A total of 45 illicit mobiles phones have been found during an intelligence-led raid at HM Prison Ford in West Sussex.
The raid which took place at the open prison on Saturday saw prison staff being drafted in from surrounding prisons and comes almost two years after the prison errupted into a riot as a result of alcohol in January 2011.
A Prison Service spokesperson told Converse:
“As a result of pro-active and intelligence led searches, staff at Ford prison intercepted a number of mobile phones.
“These find demonstrates the vigilance of staff and that security measures are working.”
Those prisoners found in possession of the phones will be subject to disciplinary action and returned to closed conditions. Possession of a mobile phone, sim card, or parts of a phone in prison is a criminal offence under the Offender Management Act 2007.
Earlier this month legislation providing new powers to block mobile phone signals in prisons progressed in the House of Lords.
The Prisons (Interference with Wireless Telegraphy) Bill has the backing of the Government and will enable Ministers across Britain to authorise governors to use technology to detect and disrupt the use of phones in prisons. This will assist in reducing the intimidation of witnesses, disrupt the supply of drugs and contraband into prison, and impede criminal activity orchestrated by prisoners from their cells.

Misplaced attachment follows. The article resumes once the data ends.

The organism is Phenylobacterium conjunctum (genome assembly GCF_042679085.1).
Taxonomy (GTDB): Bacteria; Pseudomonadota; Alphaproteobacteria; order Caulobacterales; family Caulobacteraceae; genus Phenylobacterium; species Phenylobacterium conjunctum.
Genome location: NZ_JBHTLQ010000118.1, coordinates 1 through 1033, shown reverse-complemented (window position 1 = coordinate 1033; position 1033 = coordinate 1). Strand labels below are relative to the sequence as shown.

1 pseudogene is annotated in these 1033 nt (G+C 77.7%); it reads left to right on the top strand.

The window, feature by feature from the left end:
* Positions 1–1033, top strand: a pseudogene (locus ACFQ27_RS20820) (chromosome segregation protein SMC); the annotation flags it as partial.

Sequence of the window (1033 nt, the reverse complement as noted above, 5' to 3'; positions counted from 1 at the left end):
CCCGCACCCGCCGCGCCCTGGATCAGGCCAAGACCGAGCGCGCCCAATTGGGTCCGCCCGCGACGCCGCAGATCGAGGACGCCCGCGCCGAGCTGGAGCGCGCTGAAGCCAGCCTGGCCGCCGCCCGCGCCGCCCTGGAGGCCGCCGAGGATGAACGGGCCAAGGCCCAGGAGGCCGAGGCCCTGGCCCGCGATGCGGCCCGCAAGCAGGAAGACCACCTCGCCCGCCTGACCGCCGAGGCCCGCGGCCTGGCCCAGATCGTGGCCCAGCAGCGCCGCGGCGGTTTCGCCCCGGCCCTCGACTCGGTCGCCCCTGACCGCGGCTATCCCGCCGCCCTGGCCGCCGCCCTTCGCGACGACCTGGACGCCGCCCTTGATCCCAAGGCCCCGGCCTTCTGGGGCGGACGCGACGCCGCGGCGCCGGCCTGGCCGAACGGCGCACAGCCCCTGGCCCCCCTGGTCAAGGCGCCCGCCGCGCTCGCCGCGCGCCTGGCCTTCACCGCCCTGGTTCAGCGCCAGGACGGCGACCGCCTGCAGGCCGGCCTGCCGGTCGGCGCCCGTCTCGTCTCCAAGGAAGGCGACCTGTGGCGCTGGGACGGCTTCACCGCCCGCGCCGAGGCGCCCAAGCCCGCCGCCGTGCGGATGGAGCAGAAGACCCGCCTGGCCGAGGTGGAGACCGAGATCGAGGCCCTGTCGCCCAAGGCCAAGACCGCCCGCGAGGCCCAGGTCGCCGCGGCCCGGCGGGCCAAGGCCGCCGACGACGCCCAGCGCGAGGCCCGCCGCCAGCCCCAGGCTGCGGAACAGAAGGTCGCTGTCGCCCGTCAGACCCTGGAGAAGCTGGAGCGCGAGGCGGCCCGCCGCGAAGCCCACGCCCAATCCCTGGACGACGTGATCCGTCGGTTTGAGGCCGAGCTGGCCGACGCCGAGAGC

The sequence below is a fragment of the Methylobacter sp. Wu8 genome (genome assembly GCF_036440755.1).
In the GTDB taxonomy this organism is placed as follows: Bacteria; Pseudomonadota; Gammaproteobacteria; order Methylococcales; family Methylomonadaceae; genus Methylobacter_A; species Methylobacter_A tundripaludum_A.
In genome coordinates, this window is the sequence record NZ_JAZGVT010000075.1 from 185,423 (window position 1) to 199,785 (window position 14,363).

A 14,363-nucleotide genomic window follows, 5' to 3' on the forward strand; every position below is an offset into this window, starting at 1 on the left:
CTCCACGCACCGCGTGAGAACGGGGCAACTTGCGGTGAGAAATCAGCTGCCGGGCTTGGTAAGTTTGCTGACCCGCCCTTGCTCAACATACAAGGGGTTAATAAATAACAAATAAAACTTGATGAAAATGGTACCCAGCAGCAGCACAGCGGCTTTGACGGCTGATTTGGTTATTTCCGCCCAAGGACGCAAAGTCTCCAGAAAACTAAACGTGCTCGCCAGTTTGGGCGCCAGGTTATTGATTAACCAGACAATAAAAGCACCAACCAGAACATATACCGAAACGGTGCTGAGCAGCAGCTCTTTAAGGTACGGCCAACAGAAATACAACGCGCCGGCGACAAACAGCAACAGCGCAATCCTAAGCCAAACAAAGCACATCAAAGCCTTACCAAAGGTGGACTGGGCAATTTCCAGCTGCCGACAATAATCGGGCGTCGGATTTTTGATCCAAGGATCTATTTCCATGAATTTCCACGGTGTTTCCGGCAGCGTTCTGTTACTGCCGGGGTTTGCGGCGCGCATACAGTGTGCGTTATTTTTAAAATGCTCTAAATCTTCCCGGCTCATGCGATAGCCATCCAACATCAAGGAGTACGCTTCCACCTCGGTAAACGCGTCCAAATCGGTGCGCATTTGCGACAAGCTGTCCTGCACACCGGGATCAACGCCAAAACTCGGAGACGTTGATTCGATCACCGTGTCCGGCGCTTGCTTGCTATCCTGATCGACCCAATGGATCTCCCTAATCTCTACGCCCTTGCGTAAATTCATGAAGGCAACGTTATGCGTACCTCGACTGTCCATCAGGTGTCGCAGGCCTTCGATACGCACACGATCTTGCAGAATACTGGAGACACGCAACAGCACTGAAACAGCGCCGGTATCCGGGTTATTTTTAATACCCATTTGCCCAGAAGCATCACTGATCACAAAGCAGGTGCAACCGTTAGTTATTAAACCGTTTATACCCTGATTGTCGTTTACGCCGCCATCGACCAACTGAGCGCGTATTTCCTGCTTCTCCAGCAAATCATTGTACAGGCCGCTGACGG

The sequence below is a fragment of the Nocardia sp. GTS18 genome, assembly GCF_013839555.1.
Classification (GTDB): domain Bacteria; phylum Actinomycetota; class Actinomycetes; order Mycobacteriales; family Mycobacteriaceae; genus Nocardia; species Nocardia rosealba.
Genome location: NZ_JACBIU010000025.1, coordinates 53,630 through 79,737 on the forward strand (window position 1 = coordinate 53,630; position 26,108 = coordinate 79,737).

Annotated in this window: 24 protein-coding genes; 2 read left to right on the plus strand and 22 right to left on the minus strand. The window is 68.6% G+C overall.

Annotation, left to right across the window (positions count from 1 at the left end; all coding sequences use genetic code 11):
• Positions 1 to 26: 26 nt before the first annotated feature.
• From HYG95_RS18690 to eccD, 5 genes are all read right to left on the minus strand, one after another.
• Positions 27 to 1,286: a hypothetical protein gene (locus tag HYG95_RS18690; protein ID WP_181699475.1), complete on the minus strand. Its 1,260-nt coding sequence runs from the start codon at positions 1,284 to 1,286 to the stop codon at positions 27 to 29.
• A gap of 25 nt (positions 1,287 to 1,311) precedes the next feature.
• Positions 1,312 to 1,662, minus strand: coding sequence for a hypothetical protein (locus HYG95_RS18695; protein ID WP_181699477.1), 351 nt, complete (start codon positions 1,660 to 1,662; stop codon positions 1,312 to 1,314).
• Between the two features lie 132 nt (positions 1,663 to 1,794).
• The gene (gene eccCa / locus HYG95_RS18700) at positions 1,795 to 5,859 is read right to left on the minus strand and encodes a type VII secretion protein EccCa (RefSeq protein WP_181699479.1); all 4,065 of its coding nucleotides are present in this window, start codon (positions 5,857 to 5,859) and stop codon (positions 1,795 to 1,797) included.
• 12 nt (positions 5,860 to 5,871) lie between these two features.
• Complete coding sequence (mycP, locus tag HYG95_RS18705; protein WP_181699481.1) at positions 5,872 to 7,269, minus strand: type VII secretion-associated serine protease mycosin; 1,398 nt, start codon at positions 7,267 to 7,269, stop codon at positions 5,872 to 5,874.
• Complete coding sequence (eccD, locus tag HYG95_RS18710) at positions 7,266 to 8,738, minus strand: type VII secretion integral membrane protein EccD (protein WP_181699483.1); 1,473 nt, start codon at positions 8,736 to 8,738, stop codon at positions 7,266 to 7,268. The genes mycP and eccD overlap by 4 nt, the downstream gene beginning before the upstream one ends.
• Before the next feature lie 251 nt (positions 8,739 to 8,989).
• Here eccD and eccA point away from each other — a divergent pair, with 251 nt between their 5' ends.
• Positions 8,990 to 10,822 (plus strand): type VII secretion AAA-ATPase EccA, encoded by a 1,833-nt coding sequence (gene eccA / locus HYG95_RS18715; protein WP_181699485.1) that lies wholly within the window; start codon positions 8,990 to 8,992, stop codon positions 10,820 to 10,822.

In 2011, over seven thousand illicit phones and SIM cards were found in prisons in England and Wales.
Prisons Minister Jeremy Wright said:
‘We are determined to address the risks posed by mobile phones in prisons and we fully support this Bill. The new technology to locate smuggled mobile devices or render them useless will play an important role in tackling illegal activity in prisons.
‘Prisons work hard to tackle the consequences of phones in prison but clearly the problem persists. This will be an invaluable tool to combat this serious issue.’
The Private Members Bill has been brought forward by Sir Paul Beresford in the House of Commons and Lord Laming in the House of Lords.
Mark Leech, the editor of the prisoners national newspaper Converse said:
“Mobile phones in prison are a menace, but we need to remember that witness intimidation and the supply of drugs into prisons has been taking place for almost 50 years, long before mobile phones were developed.
“These illicit practices will continue to happen – blocking mobile phone signals will make it harder for these things to take place, but we should not delude ourselves into thinking it will bring an end to the practices.
“Prisons are jamed packed with inventive people who have time on their hands, they specialise in finding solutions to problems, and as one door is closed they will quickly find anouther one to open in its place”